Good evening Mr. & Mrs. Catholic, and all you other Christians at sea. One of the fun things about reading the entire Bible a second or third time is that your familiarity with the big stories allows you to notice some of the odd stuff that might have slipped by the first time through. So when we here at the Newsreel decided it was time to take another tour through the whole thing (using The Coming Home Network’s guide to reading the Bible and the Catechism in a year), we thought it would be interesting to keep track of some of the weird little tidbits that don’t usually make it into the A-List Bible studies. As such, over the next year, our intrepid reporters will be presenting to you the B-Side of the Bible as things grab our attention. Now off to press.
DATELINE: GENESIS CHAPTER 46 – After Joseph has been reunited with his family and is in the process of bringing them to Egypt so they might survive the seven year long famine, he offers them this quirky piece of advice. “When Pharaoh calls you, and says, `What is your occupation?' you shall say, `Your servants have been keepers of cattle from our youth even until now, both we and our fathers,' in order that you may dwell in the land of Goshen; for every shepherd is an abomination to the Egyptians." The story moves quickly on, but we here at the Newsreel couldn't help but wonder just what inspired this horror of hairy sweaty animal-smelling men or just why Joseph thought it was a good idea to frighten the Egyptians with it.
Authors Caryn Aviv and David Shneer suggest that "over the course of several centuries, Jews added various cultural strategies for remembering the homeland while firmly “rooting” themselves in local places... [they] created a sense of home while simultaneously marking themselves as apart from those around them." Basically, the Jews felt that if God went through the trouble of making a covenant with them, it was probably a good idea to make they weren't bred out of existence by mixing with the locals. A number of rabbis suggest that Joseph accomplished this voluntary segregation on his watch by emphasizing a Jewish occupation which would have freaked out the Egyptians, a race who refused to eat mutton or lamb chops because it would dishonor the ram-headed god of Thebes, Amun. And it worked. The Pharaoh welcomed the Jews for Joseph's sake, but was more than happy to let them keep their sacrilegious sheep tending ways out in the boondocks.
It's a plausible explanation, but sometimes we have to wonder if perhaps it didn't have something to do with the sheep themselves. Sometimes, those things are just eeevil....
DATELINE: GENESIS CHAPTER 24 - "Now Abraham was old, well advanced in years; and the LORD had blessed Abraham in all things. And Abraham said to his servant, the oldest of his house, who had charge of all that he had, "Put your hand under my thigh, and I will make you swear by the LORD, the God of heaven and of the earth, that you will not take a wife for my son from the daughters of the Canaanites, among whom I dwell, but will go to my country and to my kindred, and take a wife for my son Isaac." Now, obviously, this is another passage concerned with maintaining the purity of the burgeoning Jewish race. But 'why' is not the question this passage raises for us here at the Newsreel. Ours is a more straight-forward query... "Put my hand where?"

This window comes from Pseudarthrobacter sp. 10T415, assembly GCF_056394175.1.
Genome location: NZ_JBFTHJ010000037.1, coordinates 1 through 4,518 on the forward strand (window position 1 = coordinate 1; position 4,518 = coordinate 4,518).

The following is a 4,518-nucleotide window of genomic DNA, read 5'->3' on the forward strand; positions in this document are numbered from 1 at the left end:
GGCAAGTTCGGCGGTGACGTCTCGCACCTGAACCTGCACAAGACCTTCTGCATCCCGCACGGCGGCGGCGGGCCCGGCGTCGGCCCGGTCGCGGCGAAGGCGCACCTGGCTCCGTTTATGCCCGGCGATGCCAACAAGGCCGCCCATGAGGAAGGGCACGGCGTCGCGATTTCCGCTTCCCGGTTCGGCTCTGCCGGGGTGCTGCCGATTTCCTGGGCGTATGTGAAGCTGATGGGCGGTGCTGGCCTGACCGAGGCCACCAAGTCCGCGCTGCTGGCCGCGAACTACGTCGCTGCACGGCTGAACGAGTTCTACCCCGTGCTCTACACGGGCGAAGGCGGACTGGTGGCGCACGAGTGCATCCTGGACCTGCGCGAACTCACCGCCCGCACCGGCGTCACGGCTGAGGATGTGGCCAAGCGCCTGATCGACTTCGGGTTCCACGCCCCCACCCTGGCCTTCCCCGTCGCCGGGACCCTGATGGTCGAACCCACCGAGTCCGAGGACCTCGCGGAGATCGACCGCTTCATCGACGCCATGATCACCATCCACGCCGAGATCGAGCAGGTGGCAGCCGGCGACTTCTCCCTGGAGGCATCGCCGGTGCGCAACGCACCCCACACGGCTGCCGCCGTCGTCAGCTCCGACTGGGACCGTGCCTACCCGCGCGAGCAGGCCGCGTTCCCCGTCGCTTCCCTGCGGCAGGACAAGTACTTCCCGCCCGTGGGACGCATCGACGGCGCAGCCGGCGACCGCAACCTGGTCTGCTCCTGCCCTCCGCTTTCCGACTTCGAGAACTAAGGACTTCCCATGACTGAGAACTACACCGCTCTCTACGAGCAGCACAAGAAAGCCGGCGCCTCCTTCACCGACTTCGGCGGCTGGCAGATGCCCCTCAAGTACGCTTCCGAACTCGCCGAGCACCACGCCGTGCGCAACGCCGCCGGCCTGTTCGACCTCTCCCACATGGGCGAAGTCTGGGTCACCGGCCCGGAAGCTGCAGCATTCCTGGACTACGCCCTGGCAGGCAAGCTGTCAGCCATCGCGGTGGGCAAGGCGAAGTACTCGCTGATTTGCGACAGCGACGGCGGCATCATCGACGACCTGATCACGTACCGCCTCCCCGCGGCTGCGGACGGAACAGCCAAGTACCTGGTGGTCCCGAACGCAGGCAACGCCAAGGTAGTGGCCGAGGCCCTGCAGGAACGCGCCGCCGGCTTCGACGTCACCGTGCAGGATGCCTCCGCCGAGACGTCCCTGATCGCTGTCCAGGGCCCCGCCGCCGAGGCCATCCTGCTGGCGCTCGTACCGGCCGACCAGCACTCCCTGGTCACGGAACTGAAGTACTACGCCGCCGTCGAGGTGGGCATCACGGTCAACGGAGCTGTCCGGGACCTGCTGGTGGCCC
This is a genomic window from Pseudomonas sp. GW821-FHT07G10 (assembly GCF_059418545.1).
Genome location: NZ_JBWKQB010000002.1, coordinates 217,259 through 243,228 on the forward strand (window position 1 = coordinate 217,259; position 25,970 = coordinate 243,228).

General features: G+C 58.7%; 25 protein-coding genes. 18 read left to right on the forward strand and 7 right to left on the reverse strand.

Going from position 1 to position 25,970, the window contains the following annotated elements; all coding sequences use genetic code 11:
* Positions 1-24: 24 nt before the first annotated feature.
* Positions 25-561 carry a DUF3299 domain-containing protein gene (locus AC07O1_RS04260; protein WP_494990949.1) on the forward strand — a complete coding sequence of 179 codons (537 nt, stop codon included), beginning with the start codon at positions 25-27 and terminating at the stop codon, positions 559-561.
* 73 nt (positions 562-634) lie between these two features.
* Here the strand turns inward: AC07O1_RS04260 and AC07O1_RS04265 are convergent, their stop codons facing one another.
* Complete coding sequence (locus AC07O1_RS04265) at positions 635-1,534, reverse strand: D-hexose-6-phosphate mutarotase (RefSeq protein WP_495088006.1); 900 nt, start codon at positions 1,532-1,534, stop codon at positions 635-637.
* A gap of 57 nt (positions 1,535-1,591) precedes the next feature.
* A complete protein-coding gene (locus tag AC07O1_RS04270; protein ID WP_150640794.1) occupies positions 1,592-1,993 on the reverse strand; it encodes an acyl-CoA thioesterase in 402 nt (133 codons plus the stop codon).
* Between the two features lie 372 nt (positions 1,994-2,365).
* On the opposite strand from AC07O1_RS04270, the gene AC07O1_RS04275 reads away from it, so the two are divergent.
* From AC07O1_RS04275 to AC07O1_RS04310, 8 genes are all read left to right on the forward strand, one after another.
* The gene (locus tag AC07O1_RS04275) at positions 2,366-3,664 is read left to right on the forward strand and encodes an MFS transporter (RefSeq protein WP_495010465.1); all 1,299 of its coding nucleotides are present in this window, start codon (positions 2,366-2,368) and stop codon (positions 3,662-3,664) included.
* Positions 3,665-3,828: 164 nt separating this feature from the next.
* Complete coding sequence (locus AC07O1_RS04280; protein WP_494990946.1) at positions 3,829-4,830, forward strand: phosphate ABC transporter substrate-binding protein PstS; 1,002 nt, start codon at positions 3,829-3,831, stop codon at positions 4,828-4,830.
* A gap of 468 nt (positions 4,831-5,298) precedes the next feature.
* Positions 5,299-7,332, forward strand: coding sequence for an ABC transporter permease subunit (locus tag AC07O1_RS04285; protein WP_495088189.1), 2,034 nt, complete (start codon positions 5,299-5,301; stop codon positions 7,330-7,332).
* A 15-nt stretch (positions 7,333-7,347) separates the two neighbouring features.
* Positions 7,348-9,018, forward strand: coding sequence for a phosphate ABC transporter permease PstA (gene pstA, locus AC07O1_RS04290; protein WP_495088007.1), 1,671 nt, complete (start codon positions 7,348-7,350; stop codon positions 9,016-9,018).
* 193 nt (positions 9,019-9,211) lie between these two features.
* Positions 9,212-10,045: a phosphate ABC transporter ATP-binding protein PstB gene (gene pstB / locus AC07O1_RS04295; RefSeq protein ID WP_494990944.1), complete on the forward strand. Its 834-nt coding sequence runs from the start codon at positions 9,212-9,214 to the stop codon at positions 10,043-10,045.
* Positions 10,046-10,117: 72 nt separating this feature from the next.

As it turns out, there are a number of theories on just where the hand was placed in this ritual often referred to as the Yarek Oath. The Hebrew word Yarek is often translated as 'thigh' and so some experts believe the hand was placed on the muscular inner thigh, a symbol of power, just below the naughty bits. But others believe "under the thigh" was a Hebrew euphemism for... something else. Dr. Peter Charles Remondino, writing in his book History of Circumcision from the Earliest Times to the Present, notes that "Among the Egyptians the circumcised phallus, as well as the rite of circumcision, seemed to be the symbol of the religious as well as of the political community, and the circumcised member was emblematical of civil patriotism as well as of the orthodox religion of the nation. To the Egyptian, his circumcised phallus was the symbol of national and religious honor; and as the Anglo-Saxon holds aloft his right hand, with his left resting on the holy Bible, while taking an oath, so the ancient Egyptian raised his circumcised phallus in token of sincerity, - a practice not altogether forgotten by his descendants of today. It was partly this custom of swearing, or of affirming, with the hand under the thigh, by the early Israelites, that caused many to believe that their circumcision was borrowed from the Egyptians, especially by M. Voltaire, who insists that it was the phallus that the hand was placed on." Egads!
Ah, those wacky ancients. Perhaps we moderns are simply too squeamish, but it's nice to know that we no longer participate in strange rituals involving... sensitive parts of the body. Or do we...
And on that note, we bid those of you still standing a fond farewell until next time. As always, we leave you with the words of the great Les Nessman, “Good evening, and may the good news be yours.”